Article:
Crowdfunding is to financing what Uber is to taxis or what Airbnb is to hotels: Using the wisdom and resources of the crowd to raise money.
Usually, crowdfunding brings many smaller investors or donors together to fund a business, startup or personal initiative. The concept is based on the collective effort of a large number of individuals investing small amounts and leveraging the internet as a platform to present their campaigns and reach potential investors worldwide.
To put it in simple terms, crowdfunding is the modern-day equivalent of tossing coins in a hat to help create funds for a cause or idea. Essentially, it is when an individual, startup or organization pitches their idea to a large pool of potential investors with the hopes of raising a specific amount of money.
Types of crowdfunding
Broadly, there are four types of crowdfunding:
- Reward-based crowdfunding: Backers give money to a project and receive a tangible item or service in return. Kickstarter and Indiegogo are popular platforms for this type.
- Equity crowdfunding: Investors receive a stake in the company, typically in the form of equity shares. This type of crowdfunding is regulated by financial authorities to protect investors. This has been possible in Europe for a while, with Crowdcube and Seedrs leading the way. In the U.S., equity crowdfunding is more recent, with a number of sites popping up, including WeFunder, Start Engine and Republic.
- Debt crowdfunding (or peer-to-peer lending): Backers lend money to the project or business with the understanding that the money will be repaid with interest. Platforms like Lending Club and Prosper facilitate this type of crowdfunding.
- Donation-based crowdfunding: People donate to causes, projects, or organizations without expecting anything in return. GoFundMe is probably the best-known platform here.
How does it work?
Rather than raising large chunks of funding from institutional investors such as banks, venture capitalists or private equity firms, crowdfunding solicits a mass number of smaller investments from the public.
These potential investors are presented with a well-crafted campaign detailing everything from the concept and roadmap to potential benefits for supporters. Depending on the type of crowdfunding, a campaign could offer rewards to backers, equity in the business, or simply the satisfaction of contributing to a worthy cause.
Pros and cons of crowdfunding for startups
Crowdfunding offers a novel way for startups to raise funds, validate their market, and build a community. However, it also requires substantial effort and can defocus activity away from building the startup for significant stretches of time.
Crowdfunding provides a way to raise funds without traditional bank loans or giving up equity to venture capitalists. It’s particularly useful for startups that may not have access to traditional funding sources.
This can also help find market validation: By “selling” the product before it is mass manufactured, you get early feedback and gauge market interest. A successful campaign can be a strong signal that there’s demand for your product or service.
The cool thing is that a crowdfunding campaign can double as a marketing campaign. It creates buzz and provides a platform to share your story, mission, and vision, potentially attracting customers, investors, and media attention.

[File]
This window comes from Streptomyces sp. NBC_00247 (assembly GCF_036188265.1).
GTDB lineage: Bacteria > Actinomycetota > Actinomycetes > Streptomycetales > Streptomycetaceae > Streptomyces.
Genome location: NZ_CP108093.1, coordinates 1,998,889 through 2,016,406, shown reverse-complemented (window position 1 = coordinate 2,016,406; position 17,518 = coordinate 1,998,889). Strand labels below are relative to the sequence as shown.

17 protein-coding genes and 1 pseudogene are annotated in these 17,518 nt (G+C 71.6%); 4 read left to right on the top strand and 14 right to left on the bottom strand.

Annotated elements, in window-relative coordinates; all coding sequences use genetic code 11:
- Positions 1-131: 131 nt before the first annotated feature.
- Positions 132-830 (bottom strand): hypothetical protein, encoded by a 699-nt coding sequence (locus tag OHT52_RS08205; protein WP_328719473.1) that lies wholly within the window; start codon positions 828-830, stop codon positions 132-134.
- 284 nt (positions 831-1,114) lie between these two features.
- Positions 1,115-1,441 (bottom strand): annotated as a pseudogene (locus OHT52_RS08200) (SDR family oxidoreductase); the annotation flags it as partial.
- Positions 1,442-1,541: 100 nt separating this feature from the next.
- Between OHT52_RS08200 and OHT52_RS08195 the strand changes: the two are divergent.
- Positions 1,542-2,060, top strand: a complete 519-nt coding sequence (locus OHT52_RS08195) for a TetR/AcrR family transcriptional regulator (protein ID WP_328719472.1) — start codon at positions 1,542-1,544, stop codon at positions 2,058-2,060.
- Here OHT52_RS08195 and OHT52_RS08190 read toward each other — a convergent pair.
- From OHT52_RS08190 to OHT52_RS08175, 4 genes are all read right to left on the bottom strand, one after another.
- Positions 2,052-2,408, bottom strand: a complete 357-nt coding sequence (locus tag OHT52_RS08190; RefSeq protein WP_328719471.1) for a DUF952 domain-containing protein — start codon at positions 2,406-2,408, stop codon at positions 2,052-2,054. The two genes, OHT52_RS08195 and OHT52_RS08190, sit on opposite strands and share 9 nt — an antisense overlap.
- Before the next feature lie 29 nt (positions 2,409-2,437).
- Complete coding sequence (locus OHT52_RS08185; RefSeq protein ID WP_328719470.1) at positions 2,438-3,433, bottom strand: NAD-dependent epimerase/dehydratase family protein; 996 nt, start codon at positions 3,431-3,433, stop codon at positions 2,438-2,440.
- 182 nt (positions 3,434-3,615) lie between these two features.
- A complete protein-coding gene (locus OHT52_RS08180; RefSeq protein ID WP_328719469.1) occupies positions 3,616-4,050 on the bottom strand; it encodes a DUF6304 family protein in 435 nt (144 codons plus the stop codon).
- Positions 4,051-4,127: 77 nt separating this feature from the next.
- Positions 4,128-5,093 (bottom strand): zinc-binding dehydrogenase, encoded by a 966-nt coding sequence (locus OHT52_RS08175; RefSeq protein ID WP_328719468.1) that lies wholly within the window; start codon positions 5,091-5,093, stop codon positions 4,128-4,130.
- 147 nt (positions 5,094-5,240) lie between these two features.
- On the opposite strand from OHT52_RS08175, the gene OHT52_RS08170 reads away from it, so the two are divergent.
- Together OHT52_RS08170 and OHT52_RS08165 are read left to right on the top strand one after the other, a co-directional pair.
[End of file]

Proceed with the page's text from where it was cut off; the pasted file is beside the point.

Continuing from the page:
Crowdfunding also often attracts early adopters who get very excited about the product existing; it can be a great way to find a community of supporters who are invested in your success. These early adopters can provide valuable feedback, promote your brand and remain loyal customers for many years to come.
Another benefit is that crowdfunding is a relatively low financial risk to the startup. Unlike traditional loans, crowdfunding doesn’t require repayment if the business doesn’t succeed.
It’s not all rainbows and unicorns, however. Crowdfunding campaigns carry risks and downsides, too. Creating and managing a successful crowdfunding campaign requires significant effort, including creating promotional materials, updating backers, and handling logistics. Good campaigns need to be well-marketed, which can get really expensive, too.
Another challenge is that by sharing your idea with the public, you risk exposing it to potential competitors. You’re also effectively prototyping in public, so there’s a possibility of receiving negative feedback or criticism — even if the criticism isn’t valid (after all, people haven’t tried your product yet), it’s out there in black and white, which brings some reputational risk.
While there’s usually limited financial risk, successful crowdfunding campaigns do have obligations. The idea is that you have to deliver on promises made to backers, which can include production and delivery of products. This can be challenging for a new startup.
Most platforms also have a curious quirk: You have to meet your fundraising goal to receive any money. Failing to meet your goal can mean getting nothing, even if you raise a significant amount.
Apropos raising significant amounts — crowdfunding platforms typically charge a percentage-based fee on the funds raised, which can impact the total amount you receive.
Of course, if the platform itself adds value, that might be worth it, but for many startups, the fees can prove to be significantly higher than they’d have been if you’d have made more traditional sales.
6 tips for running a successful crowdfunding campaign
1. Don’t have a crummy product
The market today is inundated with new ideas and innovations, making it increasingly difficult for any product to stand out without a unique value proposition. A well-conceived product addresses a clear market need or solves a specific problem in a way that’s both effective and superior to existing solutions.